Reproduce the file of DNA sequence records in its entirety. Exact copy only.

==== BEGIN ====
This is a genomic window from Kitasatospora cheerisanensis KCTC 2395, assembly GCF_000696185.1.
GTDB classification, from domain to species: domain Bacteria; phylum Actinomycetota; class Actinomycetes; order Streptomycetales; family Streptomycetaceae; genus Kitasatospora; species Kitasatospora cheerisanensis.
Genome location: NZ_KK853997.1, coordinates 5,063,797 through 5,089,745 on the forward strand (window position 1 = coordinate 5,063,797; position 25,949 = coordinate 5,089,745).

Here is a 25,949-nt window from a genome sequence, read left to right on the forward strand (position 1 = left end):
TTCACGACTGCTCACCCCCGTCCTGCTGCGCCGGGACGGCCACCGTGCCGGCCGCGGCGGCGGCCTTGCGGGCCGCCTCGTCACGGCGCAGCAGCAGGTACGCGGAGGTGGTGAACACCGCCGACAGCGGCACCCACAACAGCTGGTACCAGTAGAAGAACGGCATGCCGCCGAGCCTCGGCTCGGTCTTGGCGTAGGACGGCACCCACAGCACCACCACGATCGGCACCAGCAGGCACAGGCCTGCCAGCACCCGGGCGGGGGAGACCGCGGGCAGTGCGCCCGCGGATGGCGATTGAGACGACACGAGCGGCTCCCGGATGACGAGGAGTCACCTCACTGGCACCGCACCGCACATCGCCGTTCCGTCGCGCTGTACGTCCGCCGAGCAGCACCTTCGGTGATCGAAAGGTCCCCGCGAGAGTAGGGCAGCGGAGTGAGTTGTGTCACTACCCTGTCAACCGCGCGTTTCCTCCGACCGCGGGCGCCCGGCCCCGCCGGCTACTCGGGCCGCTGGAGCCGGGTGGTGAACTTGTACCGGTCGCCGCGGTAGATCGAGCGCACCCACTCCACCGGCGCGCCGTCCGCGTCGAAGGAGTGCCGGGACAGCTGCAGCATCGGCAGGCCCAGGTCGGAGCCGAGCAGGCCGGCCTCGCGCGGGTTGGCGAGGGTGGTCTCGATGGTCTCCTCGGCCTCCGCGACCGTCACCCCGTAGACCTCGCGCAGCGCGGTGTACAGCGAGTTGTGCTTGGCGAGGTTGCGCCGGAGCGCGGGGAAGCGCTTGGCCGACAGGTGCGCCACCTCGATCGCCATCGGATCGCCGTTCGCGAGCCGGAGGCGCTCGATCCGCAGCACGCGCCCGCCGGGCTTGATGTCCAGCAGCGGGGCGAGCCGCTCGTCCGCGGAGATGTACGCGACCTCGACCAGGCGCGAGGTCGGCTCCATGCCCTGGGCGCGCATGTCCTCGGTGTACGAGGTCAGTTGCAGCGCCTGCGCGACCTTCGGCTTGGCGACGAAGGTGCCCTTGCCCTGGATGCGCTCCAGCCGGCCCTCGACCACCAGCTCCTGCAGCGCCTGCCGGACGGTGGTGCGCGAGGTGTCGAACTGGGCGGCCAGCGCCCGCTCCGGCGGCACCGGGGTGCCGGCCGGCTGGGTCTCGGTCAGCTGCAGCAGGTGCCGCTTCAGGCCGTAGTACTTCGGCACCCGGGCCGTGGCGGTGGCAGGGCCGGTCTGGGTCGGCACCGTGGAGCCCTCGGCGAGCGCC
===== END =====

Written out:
This is a genomic window from Kitasatospora cheerisanensis KCTC 2395, assembly GCF_000696185.1.
GTDB classification, from domain to species: domain Bacteria; phylum Actinomycetota; class Actinomycetes; order Streptomycetales; family Streptomycetaceae; genus Kitasatospora; species Kitasatospora cheerisanensis.
Genome location: NZ_KK853997.1, coordinates 5,063,797 through 5,089,745 on the forward strand (window position 1 = coordinate 5,063,797; position 25,949 = coordinate 5,089,745).

Here is a 25,949-nt window from a genome sequence, read left to right on the forward strand (position 1 = left end):
TTCACGACTGCTCACCCCCGTCCTGCTGCGCCGGGACGGCCACCGTGCCGGCCGCGGCGGCGGCCTTGCGGGCCGCCTCGTCACGGCGCAGCAGCAGGTACGCGGAGGTGGTGAACACCGCCGACAGCGGCACCCACAACAGCTGGTACCAGTAGAAGAACGGCATGCCGCCGAGCCTCGGCTCGGTCTTGGCGTAGGACGGCACCCACAGCACCACCACGATCGGCACCAGCAGGCACAGGCCTGCCAGCACCCGGGCGGGGGAGACCGCGGGCAGTGCGCCCGCGGATGGCGATTGAGACGACACGAGCGGCTCCCGGATGACGAGGAGTCACCTCACTGGCACCGCACCGCACATCGCCGTTCCGTCGCGCTGTACGTCCGCCGAGCAGCACCTTCGGTGATCGAAAGGTCCCCGCGAGAGTAGGGCAGCGGAGTGAGTTGTGTCACTACCCTGTCAACCGCGCGTTTCCTCCGACCGCGGGCGCCCGGCCCCGCCGGCTACTCGGGCCGCTGGAGCCGGGTGGTGAACTTGTACCGGTCGCCGCGGTAGATCGAGCGCACCCACTCCACCGGCGCGCCGTCCGCGTCGAAGGAGTGCCGGGACAGCTGCAGCATCGGCAGGCCCAGGTCGGAGCCGAGCAGGCCGGCCTCGCGCGGGTTGGCGAGGGTGGTCTCGATGGTCTCCTCGGCCTCCGCGACCGTCACCCCGTAGACCTCGCGCAGCGCGGTGTACAGCGAGTTGTGCTTGGCGAGGTTGCGCCGGAGCGCGGGGAAGCGCTTGGCCGACAGGTGCGCCACCTCGATCGCCATCGGATCGCCGTTCGCGAGCCGGAGGCGCTCGATCCGCAGCACGCGCCCGCCGGGCTTGATGTCCAGCAGCGGGGCGAGCCGCTCGTCCGCGGAGATGTACGCGACCTCGACCAGGCGCGAGGTCGGCTCCATGCCCTGGGCGCGCATGTCCTCGGTGTACGAGGTCAGTTGCAGCGCCTGCGCGACCTTCGGCTTGGCGACGAAGGTGCCCTTGCCCTGGATGCGCTCCAGCCGGCCCTCGACCACCAGCTCCTGCAGCGCCTGCCGGACGGTGGTGCGCGAGGTGTCGAACTGGGCGGCCAGCGCCCGCTCCGGCGGCACCGGGGTGCCGGCCGGCTGGGTCTCGGTCAGCTGCAGCAGGTGCCGCTTCAGGCCGTAGTACTTCGGCACCCGGGCCGTGGCGGTGGCAGGGCCGGTCTGGGTCGGCACCGTGGAGCCCTCGGCGAGCGCC